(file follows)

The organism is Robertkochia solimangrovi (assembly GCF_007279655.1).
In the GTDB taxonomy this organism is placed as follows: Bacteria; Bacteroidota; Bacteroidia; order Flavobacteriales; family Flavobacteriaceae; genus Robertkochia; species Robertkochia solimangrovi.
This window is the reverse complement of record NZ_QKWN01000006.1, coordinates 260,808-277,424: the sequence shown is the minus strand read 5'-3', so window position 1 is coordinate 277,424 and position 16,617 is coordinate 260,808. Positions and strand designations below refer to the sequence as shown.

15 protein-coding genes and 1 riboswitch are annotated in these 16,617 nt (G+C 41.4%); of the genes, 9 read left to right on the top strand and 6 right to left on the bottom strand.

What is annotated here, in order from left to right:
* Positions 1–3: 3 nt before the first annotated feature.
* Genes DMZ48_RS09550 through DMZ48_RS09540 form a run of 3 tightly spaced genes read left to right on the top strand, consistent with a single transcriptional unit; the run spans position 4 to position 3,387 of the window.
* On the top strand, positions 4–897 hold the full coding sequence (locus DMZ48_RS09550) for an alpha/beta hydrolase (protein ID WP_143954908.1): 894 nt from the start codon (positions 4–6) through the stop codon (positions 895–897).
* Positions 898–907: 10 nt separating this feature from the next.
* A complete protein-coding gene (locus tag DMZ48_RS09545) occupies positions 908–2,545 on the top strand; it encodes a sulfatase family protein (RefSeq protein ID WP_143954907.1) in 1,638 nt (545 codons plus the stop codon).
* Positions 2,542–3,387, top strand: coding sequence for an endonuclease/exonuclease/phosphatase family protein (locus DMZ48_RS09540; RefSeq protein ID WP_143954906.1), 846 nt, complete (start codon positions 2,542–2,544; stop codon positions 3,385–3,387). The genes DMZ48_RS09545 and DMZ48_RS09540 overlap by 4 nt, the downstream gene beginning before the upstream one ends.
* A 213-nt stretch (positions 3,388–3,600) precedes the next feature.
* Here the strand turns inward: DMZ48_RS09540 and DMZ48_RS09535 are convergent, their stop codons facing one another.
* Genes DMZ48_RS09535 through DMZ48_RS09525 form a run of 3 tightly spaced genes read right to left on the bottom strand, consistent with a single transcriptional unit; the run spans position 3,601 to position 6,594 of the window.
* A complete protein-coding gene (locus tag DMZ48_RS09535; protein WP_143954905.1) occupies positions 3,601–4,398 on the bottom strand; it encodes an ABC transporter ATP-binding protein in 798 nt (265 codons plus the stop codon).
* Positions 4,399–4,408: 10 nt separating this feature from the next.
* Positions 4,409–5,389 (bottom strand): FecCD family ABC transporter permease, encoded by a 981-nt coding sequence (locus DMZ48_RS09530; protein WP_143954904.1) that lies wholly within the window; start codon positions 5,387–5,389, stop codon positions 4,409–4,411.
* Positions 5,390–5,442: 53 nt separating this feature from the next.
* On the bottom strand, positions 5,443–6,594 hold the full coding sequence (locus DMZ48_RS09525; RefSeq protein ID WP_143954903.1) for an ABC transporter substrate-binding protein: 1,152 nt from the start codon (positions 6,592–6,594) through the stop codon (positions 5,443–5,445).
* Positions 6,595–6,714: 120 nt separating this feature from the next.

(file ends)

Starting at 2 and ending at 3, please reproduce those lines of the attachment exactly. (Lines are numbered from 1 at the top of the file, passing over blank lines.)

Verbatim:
In the GTDB taxonomy this organism is placed as follows: Bacteria; Bacteroidota; Bacteroidia; order Flavobacteriales; family Flavobacteriaceae; genus Robertkochia; species Robertkochia solimangrovi.
This window is the reverse complement of record NZ_QKWN01000006.1, coordinates 260,808-277,424: the sequence shown is the minus strand read 5'-3', so window position 1 is coordinate 277,424 and position 16,617 is coordinate 260,808. Positions and strand designations below refer to the sequence as shown.